More than 150 participants came together for a workshop in Urumqi in April to discuss urban intelligent transport systems (ITS) and jobs-housing balance. Participants came from transport research institutes and project management offices of World Bank-financed projects across China.
The workshop was jointly organized by the World Bank, China Transport News, and project management office of the Global Environment Facility (GEF)-supported Large-City Congestion and Carbon Reduction Project. ITS are systems that apply information and communication technology (ICT), such as traffic signal control systems, speed cameras, and parking guidance, to make safer and ‘smarter’ use of transport networks. Jobs-housing balance refers to the distribution of employment opportunities and workforce across a geographic area.
Improving urban mobility is an emerging priority for transport planners and public policymakers. Uneven distribution of homes and workplaces and long commutes lead to growing dependence on cars, traffic congestion, loss of productivity, and deteriorating air quality. ITS systems have been developed to better manage personal travel and traffic and improve mobility. The workshop served as a platform for sharing good practices, challenges, and opportunities.
“We can only manage what we can measure. With the information captured by ITS technology, we can make better and more integrated decisions. China’s ITS and traffic management capabilities have improved substantially. World Bank-funded projects have adopted some of the state-of-the-art ITS technology,” said Georges Bianco Darido, Lead Transport Specialist at the World Bank.
He highlighted the trends and lessons from ITS implementation, including a systems engineering approach with special emphasis on needs assessments involving stakeholders such as traffic police, transport bureau, transport operators, and residents.
Wang Xiaojing, Chief Scientist of the National Center for ITS Engineering & Technology, introduced the concept of Mobility-as-a-Service (MaaS), which integrates various forms of transport services into a single mobility service accessible on demand. He also discussed new trends in ITS development in China, including autonomous vehicles, ITS for multimodal transport, low-emission smart cars, and information-sharing platforms. Wang emphasized the important role ITS will play in the development of a sustainable and organic transport network for cities during the 13th Five-Year Plan period (2016-2020).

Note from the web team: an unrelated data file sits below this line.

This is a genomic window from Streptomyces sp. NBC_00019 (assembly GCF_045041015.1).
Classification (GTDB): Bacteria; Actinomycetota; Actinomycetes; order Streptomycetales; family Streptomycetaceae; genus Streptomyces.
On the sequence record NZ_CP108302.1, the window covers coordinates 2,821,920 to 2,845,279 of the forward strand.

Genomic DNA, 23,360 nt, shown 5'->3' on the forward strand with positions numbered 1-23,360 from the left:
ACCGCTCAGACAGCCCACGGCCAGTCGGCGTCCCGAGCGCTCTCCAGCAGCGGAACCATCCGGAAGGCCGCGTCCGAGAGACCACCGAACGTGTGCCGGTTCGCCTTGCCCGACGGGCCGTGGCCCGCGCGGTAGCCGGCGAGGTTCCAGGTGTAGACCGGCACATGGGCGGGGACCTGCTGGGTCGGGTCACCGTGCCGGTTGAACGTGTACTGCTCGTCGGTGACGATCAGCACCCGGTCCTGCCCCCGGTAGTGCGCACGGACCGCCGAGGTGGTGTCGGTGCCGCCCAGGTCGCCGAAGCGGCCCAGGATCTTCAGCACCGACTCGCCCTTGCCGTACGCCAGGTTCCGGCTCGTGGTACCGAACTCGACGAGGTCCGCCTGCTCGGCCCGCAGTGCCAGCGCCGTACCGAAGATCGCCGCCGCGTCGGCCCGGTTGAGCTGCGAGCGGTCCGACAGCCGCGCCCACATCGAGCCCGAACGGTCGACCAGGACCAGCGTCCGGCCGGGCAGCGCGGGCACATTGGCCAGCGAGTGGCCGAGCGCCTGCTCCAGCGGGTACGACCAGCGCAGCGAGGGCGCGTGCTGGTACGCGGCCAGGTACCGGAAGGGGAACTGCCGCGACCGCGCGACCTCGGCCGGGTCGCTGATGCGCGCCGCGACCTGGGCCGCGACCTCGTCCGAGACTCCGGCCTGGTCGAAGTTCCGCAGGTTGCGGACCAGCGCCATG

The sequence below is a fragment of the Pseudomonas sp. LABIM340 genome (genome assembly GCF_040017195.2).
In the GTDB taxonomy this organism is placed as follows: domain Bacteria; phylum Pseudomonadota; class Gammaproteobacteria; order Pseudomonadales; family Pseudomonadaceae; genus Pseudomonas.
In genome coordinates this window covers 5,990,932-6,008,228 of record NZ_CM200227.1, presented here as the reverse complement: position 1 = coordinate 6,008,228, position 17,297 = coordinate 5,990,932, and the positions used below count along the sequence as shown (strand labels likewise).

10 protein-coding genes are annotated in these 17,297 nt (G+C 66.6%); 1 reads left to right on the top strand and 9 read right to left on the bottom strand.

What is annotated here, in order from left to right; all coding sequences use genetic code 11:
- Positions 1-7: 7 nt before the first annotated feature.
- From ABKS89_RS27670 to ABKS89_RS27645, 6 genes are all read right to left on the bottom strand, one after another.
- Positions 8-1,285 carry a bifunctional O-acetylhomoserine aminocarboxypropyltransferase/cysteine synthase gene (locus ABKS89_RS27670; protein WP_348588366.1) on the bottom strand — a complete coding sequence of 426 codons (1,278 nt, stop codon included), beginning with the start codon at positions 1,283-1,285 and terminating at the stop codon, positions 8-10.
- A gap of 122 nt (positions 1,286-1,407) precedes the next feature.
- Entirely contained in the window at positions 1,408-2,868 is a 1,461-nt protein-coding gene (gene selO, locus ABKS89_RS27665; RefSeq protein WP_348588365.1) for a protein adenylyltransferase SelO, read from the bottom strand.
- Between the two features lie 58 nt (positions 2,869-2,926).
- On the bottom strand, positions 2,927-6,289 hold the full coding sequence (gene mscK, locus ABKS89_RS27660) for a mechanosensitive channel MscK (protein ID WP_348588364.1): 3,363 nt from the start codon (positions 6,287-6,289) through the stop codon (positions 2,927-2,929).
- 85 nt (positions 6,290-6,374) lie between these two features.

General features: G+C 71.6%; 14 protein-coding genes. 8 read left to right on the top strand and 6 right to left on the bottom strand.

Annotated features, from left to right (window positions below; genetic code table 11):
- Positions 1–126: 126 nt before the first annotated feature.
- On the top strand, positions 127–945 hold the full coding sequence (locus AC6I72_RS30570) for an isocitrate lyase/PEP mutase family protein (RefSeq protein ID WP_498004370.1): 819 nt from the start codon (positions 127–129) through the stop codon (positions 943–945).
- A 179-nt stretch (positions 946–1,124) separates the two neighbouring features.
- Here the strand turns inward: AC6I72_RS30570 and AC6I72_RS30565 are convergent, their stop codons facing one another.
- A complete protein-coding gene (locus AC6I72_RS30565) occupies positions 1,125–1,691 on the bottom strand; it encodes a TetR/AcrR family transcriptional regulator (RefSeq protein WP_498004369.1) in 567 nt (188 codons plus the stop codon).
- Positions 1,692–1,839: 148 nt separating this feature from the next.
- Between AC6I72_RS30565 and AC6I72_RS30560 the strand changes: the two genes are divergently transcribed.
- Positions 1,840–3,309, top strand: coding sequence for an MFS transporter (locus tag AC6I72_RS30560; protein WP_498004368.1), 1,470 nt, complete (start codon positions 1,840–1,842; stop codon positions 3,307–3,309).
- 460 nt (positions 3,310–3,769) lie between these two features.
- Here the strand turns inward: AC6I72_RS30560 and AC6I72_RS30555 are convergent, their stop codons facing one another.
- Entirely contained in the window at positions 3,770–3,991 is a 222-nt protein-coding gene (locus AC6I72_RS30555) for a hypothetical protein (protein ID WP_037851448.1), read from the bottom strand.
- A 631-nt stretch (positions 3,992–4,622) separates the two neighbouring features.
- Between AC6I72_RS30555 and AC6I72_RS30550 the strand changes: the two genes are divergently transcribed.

In addition, speakers from the University of Hong Kong, Beijing Jiaotong University, and Beijing Traffic Development and Research Institute discussed rail-based transit oriented development (RTOD) as a potential solution to the jobs-housing imbalance as the creation of walkable communities centered around the rail system reduces the need for cars.
Key lessons learned from the workshop include:
- Privacy is one of the major concerns when using ITS. To safeguard the public’s privacy and safety, laws and regulations should be developed to govern the use of personal information in the context of transport data.
- An effective ITS framework requires top-level design, data integration and good coordination among relevant government authorities.
- More should be done to promote gender equality in ITS. The equal interests and needs of both men and women should be taken into account in the gender action plan and gender equality assessment of ITS operation.
- The jobs-housing balance can be achieved at the planning level through mixed land use, integrated planning of housing supply and employment centers, providing affordable housing near low-paying jobs, and improving major transport corridors.
The workshop was part of the World Bank’s TransFORM activities on Urban Transport. TransFORM is a knowledge platform jointly developed by the World Bank and Ministry of Transport to share China’s experience and know-how gained from 30 years of developing a large national transport network.